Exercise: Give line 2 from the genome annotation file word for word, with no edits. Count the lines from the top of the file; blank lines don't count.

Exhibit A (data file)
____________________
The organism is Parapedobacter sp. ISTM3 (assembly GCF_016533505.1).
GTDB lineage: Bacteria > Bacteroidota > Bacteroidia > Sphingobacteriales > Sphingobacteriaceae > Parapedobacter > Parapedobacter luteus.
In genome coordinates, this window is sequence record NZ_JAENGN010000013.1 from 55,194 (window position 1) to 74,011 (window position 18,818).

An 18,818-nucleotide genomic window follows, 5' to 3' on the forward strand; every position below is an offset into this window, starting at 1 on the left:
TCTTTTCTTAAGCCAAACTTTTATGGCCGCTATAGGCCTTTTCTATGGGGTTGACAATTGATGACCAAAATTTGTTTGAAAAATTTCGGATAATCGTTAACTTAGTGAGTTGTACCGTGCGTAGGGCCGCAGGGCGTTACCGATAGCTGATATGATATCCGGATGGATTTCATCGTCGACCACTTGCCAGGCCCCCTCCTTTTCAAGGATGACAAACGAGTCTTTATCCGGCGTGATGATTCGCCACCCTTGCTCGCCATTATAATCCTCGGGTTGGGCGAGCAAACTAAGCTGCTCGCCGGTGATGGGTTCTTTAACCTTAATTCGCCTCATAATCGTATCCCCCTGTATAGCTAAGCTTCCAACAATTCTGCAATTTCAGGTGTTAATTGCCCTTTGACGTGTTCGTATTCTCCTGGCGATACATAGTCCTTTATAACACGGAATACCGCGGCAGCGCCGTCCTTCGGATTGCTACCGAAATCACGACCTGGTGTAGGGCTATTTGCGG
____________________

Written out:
GTDB lineage: Bacteria > Bacteroidota > Bacteroidia > Sphingobacteriales > Sphingobacteriaceae > Parapedobacter > Parapedobacter luteus.